The Roman empire witnessed a huge diversity of human experience over its history. At its pinnacle, it exerted its rule across Europe, Africa and the Middle East, from Britannia to the Black Sea. In this collection of 100 lives, Philip Matyszak and Joanne Berry give voice not only to famed rulers and generals whose names and deeds have been enshrined in classical texts but also to the ordinary citizens - centurions, scholars, Christian martyrs and civil servants - who made up the fabric of Roman society.
The biographies of these individuals, whose stories range from the happy and uneventful to the tragic and dramatic, are pieced together from ancient art, artefacts and myths. Matyszak and Berry illuminate the sometimes surprising exploits of Rome's women, such as Amazonia, a sword-swinging gladiator, and Metila, a priestess of the cult of Cymbele. Romans of every class and creed are represented, from Faustulus, a shepherd said to have adopted the infant Romulus and Remus, to the poet Virgil, whose words still echo down the ages.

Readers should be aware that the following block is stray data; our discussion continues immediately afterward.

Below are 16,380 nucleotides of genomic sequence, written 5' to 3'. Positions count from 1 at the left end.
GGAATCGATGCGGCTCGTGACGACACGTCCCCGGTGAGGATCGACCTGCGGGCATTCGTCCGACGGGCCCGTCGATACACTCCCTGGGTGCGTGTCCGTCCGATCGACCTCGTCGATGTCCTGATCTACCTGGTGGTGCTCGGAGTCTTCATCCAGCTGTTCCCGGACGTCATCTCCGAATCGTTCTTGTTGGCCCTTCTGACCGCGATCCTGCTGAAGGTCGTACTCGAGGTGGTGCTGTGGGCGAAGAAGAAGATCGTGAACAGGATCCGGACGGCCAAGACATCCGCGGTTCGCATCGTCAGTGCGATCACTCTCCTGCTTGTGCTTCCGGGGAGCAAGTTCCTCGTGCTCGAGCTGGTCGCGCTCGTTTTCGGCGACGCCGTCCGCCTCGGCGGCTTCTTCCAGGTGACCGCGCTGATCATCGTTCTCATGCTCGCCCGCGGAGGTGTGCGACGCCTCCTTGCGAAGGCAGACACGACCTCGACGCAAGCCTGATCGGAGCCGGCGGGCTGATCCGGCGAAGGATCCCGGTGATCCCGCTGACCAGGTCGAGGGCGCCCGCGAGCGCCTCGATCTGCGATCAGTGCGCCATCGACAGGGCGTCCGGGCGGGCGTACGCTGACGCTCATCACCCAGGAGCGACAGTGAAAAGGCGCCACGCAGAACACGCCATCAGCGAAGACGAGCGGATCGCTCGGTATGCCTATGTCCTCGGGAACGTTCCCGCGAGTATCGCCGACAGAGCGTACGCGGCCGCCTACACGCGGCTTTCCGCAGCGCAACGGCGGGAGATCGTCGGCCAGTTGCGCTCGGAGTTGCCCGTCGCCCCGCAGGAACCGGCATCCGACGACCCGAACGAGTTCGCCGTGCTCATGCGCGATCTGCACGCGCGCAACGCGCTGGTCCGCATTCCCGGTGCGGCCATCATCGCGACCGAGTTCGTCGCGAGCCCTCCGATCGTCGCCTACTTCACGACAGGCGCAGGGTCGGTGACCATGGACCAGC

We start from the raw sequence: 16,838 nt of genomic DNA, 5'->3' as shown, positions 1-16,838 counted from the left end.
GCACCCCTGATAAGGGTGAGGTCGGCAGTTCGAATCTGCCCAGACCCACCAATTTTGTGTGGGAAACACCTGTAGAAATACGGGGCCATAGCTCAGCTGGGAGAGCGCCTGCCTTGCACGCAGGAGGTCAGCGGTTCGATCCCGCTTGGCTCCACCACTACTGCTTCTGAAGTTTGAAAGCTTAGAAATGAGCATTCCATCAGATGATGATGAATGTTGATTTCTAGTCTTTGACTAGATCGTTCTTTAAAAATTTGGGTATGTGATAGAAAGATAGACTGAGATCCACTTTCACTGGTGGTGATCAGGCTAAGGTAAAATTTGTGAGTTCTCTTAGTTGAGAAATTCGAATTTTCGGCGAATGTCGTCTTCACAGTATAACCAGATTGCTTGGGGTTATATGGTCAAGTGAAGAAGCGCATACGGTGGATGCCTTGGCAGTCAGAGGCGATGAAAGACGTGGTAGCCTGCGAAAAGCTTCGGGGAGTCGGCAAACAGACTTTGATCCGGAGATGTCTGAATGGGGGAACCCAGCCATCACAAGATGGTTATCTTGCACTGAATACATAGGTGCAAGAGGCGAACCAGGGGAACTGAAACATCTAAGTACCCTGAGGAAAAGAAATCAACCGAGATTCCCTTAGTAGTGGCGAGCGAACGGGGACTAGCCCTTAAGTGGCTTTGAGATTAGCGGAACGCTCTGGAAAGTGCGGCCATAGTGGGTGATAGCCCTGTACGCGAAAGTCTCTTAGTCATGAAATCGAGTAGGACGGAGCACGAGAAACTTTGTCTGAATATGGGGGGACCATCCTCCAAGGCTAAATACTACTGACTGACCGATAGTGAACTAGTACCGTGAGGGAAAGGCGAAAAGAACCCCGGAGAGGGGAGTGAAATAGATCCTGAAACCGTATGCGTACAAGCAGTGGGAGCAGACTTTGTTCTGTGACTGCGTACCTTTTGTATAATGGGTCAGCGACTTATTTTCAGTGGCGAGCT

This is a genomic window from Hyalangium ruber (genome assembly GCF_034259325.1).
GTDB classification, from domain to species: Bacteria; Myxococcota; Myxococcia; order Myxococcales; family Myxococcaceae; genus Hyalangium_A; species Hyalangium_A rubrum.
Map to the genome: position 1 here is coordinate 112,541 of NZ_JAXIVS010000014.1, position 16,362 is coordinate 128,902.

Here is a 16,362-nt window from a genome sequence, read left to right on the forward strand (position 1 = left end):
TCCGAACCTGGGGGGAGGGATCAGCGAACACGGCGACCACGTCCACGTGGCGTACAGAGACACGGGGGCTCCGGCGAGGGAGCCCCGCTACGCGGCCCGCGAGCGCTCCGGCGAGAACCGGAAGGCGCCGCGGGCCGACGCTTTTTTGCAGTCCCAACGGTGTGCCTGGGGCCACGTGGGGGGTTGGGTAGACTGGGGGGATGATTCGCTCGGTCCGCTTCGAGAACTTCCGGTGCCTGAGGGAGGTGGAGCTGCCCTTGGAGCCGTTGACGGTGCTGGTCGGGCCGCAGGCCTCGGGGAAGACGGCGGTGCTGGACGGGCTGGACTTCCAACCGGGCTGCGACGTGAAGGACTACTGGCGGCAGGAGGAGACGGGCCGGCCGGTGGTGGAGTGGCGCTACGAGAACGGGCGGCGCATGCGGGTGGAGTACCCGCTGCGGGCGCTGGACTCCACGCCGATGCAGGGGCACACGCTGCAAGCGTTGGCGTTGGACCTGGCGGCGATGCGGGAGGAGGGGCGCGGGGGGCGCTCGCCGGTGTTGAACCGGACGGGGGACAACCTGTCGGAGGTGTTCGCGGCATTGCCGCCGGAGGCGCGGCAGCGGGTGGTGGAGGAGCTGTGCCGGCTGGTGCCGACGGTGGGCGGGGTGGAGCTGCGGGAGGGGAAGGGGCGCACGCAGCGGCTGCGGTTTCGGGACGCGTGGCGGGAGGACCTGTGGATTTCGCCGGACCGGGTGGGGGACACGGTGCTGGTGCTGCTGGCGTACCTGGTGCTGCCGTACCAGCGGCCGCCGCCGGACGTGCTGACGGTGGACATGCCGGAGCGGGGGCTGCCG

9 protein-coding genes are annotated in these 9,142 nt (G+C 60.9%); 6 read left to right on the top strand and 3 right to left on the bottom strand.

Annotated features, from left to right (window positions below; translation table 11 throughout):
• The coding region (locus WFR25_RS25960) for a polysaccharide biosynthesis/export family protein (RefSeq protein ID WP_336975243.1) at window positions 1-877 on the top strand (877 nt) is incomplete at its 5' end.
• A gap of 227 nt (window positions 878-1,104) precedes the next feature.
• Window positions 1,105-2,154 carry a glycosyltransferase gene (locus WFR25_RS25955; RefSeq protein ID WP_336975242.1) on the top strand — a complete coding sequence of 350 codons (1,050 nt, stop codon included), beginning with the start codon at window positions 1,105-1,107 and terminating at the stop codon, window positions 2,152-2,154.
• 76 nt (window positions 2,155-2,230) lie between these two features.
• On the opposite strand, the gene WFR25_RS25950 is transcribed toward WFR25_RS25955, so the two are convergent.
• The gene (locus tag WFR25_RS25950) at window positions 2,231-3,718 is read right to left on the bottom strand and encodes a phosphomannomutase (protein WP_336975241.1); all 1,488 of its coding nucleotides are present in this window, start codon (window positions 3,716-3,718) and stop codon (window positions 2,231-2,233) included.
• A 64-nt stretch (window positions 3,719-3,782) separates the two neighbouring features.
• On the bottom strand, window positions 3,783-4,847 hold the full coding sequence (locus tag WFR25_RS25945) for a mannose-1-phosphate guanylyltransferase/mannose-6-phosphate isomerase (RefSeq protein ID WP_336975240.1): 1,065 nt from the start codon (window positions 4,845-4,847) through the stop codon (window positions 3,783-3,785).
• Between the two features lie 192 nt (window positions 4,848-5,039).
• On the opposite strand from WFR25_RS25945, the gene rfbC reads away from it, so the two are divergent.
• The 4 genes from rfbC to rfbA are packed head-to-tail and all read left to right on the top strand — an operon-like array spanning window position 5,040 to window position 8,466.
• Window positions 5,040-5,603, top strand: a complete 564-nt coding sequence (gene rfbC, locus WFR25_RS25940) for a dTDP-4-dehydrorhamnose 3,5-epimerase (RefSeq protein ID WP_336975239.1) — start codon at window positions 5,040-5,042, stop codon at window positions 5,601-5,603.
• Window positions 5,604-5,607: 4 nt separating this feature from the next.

Each of these lives forms part of a larger picture, together making up a rich mosaic that gives us a glimpse of what it meant to be a Roman.